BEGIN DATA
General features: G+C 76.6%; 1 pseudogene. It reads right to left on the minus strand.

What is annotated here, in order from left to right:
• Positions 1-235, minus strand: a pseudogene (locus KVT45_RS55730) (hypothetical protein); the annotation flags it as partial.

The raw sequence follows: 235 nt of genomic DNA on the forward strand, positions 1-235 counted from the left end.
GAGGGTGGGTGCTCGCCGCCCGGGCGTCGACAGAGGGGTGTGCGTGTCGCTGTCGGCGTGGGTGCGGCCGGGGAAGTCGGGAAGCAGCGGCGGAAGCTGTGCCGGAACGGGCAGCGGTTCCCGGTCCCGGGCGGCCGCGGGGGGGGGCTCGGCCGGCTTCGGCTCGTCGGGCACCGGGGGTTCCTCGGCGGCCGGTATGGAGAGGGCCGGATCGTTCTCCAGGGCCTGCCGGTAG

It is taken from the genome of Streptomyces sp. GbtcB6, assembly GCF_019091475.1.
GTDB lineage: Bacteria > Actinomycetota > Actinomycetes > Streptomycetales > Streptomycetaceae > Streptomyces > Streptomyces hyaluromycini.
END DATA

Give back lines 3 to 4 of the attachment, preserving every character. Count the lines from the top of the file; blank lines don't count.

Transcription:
• Positions 1-235, minus strand: a pseudogene (locus KVT45_RS55730) (hypothetical protein); the annotation flags it as partial.

The raw sequence follows: 235 nt of genomic DNA on the forward strand, positions 1-235 counted from the left end.